I thought we would make it through nine innings without my friend Schwillhouse engaging in verbal combat with a baseball Luddite sitting in our section.
In the bottom of the eighth, San Francisco Giants outfielder Gregor Blanco hit a weak grounder to second and nearly beat it out when he was called out on a bang-bang play at first. People booed, as home crowds will in these situations. The replay showed that the ball entered the first baseman's glove at the exact same time Blanco's foot hit the bag. The ump made the call, not seeming to care that he might upset the 40,000 strong inside AT&T Park.
I could feel tension begin to boil in Schwillhouse, who by this time was well in his cups, or perhaps more accurately, well within his kegs.
"Uh oh," I thought. "I know some idiot is going to say it. It's coming, coming, coming "…"
Schwillhouse turned to scan the immediate area, looking for obvious signs of ignorance on the faces of those around us. He looked like one of the Hell's Angels at that Rolling Stones show at Altamont — ready to pounce on some weak fool and stab him to death.
And then, from about three rows back, a whiny, boozy voice rang out in the wilderness.
"He was safe," it said. "Tie goes to the runner!"
My other friend, Smells Like a K, and I shifted around to get a better look at the theater ready to unfold before us. Oh yeah, it was on.
"There is no such thing as 'tie goes to the runner,' " Schwillhouse said. "Point to the rule in the manual that says TIE GOES TO THE FREAKING RUNNER."
This went on for a few minutes before the Luddite fell back into his seat, properly chastised.
Of course, Schwillhouse is correct. There is no such rule. And despite the epic amounts of beer Schwillhouse can schwill on a given day, he does know the Major League rule book front to back. I've seen the dude quote by-laws, subsections and footnotes from the manual off the top of his head. I have noted them on bar napkins, fact-checking them later in the hopes of catching him in error. He is always right.
It is common knowledge in these pages that I'm a life-long Chicago Cubs fan and always will be.
I've come to accept the fact that I probably won't taste the cool, sweet waters of the World Series mountaintop. Giants fans know the taste, and it seems to have imbued them with eternal youth and an almost childish optimism of the future.
We saw a couple of games in the Bay this past weekend. As always, it was an amazing baseball experience.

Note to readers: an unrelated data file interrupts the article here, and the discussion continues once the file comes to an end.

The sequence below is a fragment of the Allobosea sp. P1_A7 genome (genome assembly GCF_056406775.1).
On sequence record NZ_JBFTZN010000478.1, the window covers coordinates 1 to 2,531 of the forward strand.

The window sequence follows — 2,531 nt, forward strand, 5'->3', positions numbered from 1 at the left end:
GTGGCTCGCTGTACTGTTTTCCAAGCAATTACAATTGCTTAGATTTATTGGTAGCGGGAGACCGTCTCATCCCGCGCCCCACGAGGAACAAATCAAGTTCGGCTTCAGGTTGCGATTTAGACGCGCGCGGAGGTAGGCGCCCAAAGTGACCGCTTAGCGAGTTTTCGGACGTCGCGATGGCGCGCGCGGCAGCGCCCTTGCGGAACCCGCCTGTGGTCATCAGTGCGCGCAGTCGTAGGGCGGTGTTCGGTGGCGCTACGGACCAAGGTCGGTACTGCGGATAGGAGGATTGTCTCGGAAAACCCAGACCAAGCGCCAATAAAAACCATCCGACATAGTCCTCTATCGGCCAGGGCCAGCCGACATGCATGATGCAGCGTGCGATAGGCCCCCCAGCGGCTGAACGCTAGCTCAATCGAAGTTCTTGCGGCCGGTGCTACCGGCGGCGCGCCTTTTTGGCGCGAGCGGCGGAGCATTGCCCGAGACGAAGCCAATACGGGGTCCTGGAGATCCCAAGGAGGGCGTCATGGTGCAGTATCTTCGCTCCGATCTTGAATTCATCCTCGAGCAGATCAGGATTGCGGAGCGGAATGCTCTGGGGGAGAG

A note to San Fran baseballs fans: You are blessed with one of the best sports parks in the world. If you haven't been to AT&T Park, you really need to make the trip down there. Even if you're not a baseball fan, that monument is well worth the somewhat steep price of admission. You don't even have to watch the game to have a good time. It's like a tasteful carnival inside, with good food (at a reasonable price compared to some ballparks I've visited; a foot-long dog runs $6 and a gourmet burger with garlic fries goes for $12 at a booth behind left field; it's not uncommon to find those prices in Ashland) and Giants fans are knowledgeable — except for the occasional boozy Luddite who always seems to find a seat near my friends and me — and the weather is tolerable. Bring a blanket, even in July.
I've been making trips down there for three years and always find something new to explore inside AT&T.
Last weekend's series saw the lowly, lowly Houston Astros come to town, take their beating and get sent home to their swampy east Texas wasteland. Good God, what happened to that team?
The Giants, themselves, are much more fun to watch these days. A few years back, you bought tickets hoping to catch one of their ace pitchers in action, because you weren't going to see a lot of balls smacked around in the post-Barry Bonds era.
I enjoy good pitching as much as the next baseball nerd, but a bit of offense is a pleasant counterbalance. This time around, I noticed that the Giants could put wood on the ball with the best of them. And they have an explosive catcher named Buster Posey. Buster? If there ever was a perfect baseball player name, I certainly can't think of it.
But each time I make the trip to the Bay to sit among a satisfied, hopeful Giants army, I can't help but feel a twinge of jealously and, at times, black resentment.
When I see Giants fans wearing T-shirts saying "The torture is over!" in reference to their 50-some years between World Series titles, I grit my teeth and suppress the desire to suddenly go Schillhouse on them.
The Cubs are closing in, and surely will eclipse, 110 years without a World Series. So it goes. I surely don't want to make Mitt Romney angry, so I won't hate the Giants because of their success. But torture? I'm not sure.
My best friend back home in Illinois called my late one night last year. He was panicky and might have been a little drunk, but he was dead serious. He had just introduced his young son to Cubs baseball and the lad accepted them as his team.
"Chris, tell me something," my friend said, the fear palpable in his voice. "Am I a horrible father?"
I had no answer.
Reach reporter Chris Conrad at 541-776-4471; or email firstname.lastname@example.org.